Neocybernetics and Narrative
University of Minnesota Press 2014
New Books in Arts & LettersNew Books in Big IdeasNew Books in CommunicationsNew Books in FilmNew Books in Literary StudiesNew Books in Science & TechnologyNew Books in Science, Technology, and SocietyNew Books in Systems and CyberneticsNew Books Network March 22, 2018 Tom Scholte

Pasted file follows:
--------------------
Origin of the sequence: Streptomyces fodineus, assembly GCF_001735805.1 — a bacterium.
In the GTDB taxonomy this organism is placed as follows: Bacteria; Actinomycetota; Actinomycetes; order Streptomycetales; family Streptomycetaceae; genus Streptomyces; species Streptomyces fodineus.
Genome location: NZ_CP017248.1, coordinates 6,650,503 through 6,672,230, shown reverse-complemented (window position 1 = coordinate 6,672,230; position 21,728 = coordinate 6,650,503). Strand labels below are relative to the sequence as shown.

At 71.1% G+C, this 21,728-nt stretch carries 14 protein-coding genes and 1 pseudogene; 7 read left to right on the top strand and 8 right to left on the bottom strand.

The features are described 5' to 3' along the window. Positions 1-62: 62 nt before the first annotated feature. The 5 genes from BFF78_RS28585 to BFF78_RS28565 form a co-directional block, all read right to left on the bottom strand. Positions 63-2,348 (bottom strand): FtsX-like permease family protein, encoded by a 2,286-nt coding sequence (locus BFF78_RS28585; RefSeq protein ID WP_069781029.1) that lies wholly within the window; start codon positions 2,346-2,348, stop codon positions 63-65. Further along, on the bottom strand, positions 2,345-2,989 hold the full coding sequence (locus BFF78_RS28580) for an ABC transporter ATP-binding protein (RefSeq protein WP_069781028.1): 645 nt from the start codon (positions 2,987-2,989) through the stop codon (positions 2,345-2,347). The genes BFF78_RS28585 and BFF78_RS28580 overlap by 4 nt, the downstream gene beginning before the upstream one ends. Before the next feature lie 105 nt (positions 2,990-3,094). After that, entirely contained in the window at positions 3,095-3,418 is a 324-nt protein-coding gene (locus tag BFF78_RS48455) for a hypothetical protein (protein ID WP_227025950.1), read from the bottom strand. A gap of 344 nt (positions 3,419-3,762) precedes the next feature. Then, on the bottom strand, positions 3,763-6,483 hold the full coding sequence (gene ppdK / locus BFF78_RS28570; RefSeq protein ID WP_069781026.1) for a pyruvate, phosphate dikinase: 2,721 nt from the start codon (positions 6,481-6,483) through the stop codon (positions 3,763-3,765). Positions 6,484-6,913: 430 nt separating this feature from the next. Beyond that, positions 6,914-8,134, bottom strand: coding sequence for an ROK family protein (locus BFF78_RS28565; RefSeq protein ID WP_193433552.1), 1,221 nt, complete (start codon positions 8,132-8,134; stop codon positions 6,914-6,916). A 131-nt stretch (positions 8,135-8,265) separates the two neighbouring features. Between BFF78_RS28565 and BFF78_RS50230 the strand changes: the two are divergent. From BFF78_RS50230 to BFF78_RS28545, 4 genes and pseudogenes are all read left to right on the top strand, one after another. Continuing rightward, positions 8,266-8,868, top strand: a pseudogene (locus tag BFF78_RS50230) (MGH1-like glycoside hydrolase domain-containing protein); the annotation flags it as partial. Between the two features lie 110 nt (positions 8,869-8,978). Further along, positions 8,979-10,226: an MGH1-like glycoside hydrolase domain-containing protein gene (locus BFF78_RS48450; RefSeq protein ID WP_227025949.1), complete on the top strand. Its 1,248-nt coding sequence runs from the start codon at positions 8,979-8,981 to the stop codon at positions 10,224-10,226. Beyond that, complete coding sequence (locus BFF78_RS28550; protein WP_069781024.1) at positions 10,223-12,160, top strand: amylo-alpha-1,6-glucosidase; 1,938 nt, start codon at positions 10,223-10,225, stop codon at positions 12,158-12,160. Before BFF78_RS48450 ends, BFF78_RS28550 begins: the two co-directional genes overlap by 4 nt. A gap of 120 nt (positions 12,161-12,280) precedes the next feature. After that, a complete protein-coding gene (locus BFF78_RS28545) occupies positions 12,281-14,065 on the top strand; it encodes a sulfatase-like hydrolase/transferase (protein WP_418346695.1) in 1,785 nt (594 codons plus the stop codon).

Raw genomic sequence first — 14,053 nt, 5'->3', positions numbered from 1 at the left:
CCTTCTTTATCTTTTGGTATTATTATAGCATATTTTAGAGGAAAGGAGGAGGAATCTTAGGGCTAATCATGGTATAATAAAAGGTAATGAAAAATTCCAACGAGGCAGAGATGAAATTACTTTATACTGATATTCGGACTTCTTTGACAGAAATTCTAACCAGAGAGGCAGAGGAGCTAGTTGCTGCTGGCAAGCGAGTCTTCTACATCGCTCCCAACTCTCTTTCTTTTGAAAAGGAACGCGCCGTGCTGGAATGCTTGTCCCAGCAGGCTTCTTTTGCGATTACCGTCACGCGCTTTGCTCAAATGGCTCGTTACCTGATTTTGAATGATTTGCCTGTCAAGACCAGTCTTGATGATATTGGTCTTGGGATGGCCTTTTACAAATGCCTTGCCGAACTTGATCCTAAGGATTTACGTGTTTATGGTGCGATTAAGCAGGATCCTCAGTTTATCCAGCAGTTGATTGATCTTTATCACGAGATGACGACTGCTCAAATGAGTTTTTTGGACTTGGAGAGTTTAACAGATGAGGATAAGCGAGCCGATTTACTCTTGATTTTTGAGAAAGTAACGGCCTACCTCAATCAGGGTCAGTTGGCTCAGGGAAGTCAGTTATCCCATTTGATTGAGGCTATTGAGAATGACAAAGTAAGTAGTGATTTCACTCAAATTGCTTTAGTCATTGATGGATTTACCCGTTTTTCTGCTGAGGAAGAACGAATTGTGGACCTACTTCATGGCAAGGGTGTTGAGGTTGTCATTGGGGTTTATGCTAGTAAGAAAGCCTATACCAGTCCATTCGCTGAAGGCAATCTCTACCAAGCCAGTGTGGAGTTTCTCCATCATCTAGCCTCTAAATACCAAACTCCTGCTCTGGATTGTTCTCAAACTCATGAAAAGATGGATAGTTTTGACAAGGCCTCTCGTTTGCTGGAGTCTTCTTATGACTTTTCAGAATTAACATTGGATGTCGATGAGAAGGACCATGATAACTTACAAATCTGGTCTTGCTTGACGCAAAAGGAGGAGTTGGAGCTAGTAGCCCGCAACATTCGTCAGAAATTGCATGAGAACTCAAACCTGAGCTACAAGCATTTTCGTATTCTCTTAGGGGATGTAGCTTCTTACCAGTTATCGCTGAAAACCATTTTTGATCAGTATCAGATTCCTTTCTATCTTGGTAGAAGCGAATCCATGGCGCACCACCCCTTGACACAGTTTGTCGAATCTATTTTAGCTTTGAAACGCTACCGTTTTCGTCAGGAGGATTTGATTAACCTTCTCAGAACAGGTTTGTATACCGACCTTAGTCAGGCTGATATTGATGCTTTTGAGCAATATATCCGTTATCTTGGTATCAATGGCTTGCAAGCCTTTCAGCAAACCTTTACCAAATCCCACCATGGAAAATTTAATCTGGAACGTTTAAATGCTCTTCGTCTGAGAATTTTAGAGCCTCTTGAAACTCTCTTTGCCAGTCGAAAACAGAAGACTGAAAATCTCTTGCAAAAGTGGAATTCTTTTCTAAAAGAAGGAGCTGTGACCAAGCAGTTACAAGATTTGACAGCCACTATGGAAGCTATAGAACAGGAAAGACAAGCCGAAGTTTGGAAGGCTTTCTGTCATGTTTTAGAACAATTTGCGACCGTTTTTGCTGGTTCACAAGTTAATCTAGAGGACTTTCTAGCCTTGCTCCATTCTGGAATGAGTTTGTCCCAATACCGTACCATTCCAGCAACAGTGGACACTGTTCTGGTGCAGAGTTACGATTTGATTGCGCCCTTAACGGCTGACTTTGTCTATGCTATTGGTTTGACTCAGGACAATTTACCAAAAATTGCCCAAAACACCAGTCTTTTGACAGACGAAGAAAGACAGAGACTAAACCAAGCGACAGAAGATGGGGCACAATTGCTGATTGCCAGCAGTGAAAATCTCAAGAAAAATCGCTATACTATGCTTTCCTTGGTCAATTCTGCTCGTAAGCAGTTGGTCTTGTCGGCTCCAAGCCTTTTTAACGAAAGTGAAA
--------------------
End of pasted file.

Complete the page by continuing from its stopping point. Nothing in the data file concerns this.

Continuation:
As Paul Whitfield Horn Professor of Literature and Science at Texas Tech University, Bruce Clarke has spent the last decade-plus publishing groundbreaking scholarship introducing the application of second-order systems theory to the analysis of literature and media more broadly. The staggering scope of Clarke’s multidisciplinary erudition is on full display in the monograph, Neocybernetics and Narrative, out from University of Minnesota Press in 2014. In picking up Niklas Luhmann’s neologism “neocybernetics” in place of a more standard second-order cybernetic label, Clarke carves out a theoretical continuum for his thinking that runs along a trajectory from Heinz von Foerster’s notions of the observer, through George Spencer-Brown’s Laws of Form, Maturana and Varela’s biology of cognition, and right up to, and including, Niklas Luhmann’s controversial extension of autopoiesis theory to metabiotic social systems; a theoretical move most often excluded from more orthodox second-order cybernetic thinking. The formidable theoretical apparatus he has assembled allows Clarke to frame the reader of literary texts as an observer of semantic structures facilitating the psychic construction of possible worlds of meaning, and to examine literary texts themselves as forms of communicative action that continue the autopoiesis of meaning-constituted social systems along the lines of Luhmann’s tripartite process of information, utterance, and understanding. From this launch-pad, Clarke takes us on a stratospheric ride with stops on a variety of fascinating landscapes including the media theory of Friedrich Kittler, the socio-technical explorations of Bruno Latour, and encounters with artistic works as diverse as Virgina Woolf’s iconic modernist novel, Mrs. Dalloway and James Cameron’s quasi-Gaian special effects blockbuster motion picture, Avatar. As a result, Clarke has given arts and humanities scholars an entirely new set of tools with which to think about artistic production, reception, and mediation.